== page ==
Over time, however, they realized things were not quite so black and white. There were instances where someone took a life accidentally. It would be inappropriate to treat them like those who had intentionally taken a life: hence the need for asylum-cities where those who had taken a life accidentally could live.

That evolution in the Law was yet another reminder that life doesn't always unfold in the ways we expect. Often, we need back up plans to help us deal with emerging circumstances.

As you step back and look at your life today, I would ask, "How flexible are you? Are you someone who creates a plan for how life is to unfold and then rigidly adheres to that plan; or are you someone who can do what the Israelites did at God's urging – adapt to unfolding circumstances?"

Til next time …


What I'm Reading Today: Numbers 32-34

When I was in seminary, one of my professors was a member of the Lakota nation who had been ordained by the Evangelical Lutheran Church in America. The professor, Dr. George Tinker, was a valuable resource to those of us from middle-class, European American roots because he helped us see things in surprising new ways. This was particularly true in how he helped us read Scripture in new ways.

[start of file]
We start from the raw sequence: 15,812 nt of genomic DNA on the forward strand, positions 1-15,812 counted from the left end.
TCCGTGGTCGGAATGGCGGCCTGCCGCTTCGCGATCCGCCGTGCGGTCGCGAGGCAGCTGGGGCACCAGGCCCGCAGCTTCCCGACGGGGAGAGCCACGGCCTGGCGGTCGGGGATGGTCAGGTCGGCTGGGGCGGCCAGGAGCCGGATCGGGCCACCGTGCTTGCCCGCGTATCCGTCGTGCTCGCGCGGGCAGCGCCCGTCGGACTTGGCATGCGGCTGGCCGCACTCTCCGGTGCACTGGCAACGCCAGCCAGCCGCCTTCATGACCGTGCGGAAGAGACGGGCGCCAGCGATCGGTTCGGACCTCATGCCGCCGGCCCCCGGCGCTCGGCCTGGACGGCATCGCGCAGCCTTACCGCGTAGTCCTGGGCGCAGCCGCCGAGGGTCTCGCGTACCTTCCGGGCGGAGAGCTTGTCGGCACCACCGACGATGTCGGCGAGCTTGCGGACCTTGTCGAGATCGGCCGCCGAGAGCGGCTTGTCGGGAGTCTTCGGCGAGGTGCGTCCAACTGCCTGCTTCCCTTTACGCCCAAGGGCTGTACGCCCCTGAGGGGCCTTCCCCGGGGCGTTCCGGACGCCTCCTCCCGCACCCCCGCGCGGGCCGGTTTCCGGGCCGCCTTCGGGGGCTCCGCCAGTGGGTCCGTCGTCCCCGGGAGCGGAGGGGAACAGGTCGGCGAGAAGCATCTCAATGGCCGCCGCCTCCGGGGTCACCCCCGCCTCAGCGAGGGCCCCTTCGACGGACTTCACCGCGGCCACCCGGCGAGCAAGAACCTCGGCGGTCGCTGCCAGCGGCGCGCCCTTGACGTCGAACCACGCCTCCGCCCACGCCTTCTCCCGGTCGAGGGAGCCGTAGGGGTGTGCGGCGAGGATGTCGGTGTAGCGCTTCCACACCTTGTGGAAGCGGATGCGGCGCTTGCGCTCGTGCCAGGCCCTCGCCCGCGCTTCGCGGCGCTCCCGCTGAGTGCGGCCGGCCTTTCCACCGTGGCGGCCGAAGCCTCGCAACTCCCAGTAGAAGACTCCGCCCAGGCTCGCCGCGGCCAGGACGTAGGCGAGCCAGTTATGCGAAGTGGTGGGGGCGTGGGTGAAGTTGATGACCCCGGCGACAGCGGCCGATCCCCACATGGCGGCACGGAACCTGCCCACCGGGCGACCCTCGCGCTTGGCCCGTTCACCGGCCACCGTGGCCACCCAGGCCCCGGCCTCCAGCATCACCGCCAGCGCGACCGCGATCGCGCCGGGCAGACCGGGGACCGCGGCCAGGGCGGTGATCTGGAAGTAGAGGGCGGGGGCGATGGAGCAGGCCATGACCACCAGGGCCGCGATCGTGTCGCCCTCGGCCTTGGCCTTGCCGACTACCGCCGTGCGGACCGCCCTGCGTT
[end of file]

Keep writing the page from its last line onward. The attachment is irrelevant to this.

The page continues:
Take a passage like today's from the book of Numbers. Most of us in seminary had grown up considering just one side of the story as portrayed in the passage. We saw the distribution of land, for instance, as an exciting time to be celebrated. "After all," we thought, "the Israelites had been traveling for years in the desert (and had already been geographically displaced in Egypt for hundreds of years before that!)" - so we simply assumed now it was their time to get their due.

"Now wait a minute," Dr. Tinker would say, "I can understand one group of people celebrating the new land they were about to receive. But what about those indigenous people who were already living on the land? Don't forget that what was perceived of as one people's gain was also a HUGE loss for another group of people."

Dr. Tinker went on to note that one of the challenges Christian communities have in reaching out to many Native America peoples is that many of the Native Americans relate more to the experience of the displaced people rather than they do to the victorious group that moved in.

Ever since he challenged us with that awareness, I have been much more cognizant of remembering there is always more than just one perspective on any topic that comes before us: the challenge for us it to take the time (and have the humility) to remember that.

Perhaps there is a situation in your own life where you have been "reading" the events in one particular way and feeling justified in resting in one particular conclusion. While such a sense of certainty can be comforting to an individual from her or his particular point of reference, perhaps that perspective is leaving another aspect of the human experience out. As you seek to broaden the conclusions in which you rest, take comfort knowing that we are not alone as we broaden our perspectives; such efforts ultimately bring us closer to the One who can see it all.

Til next time …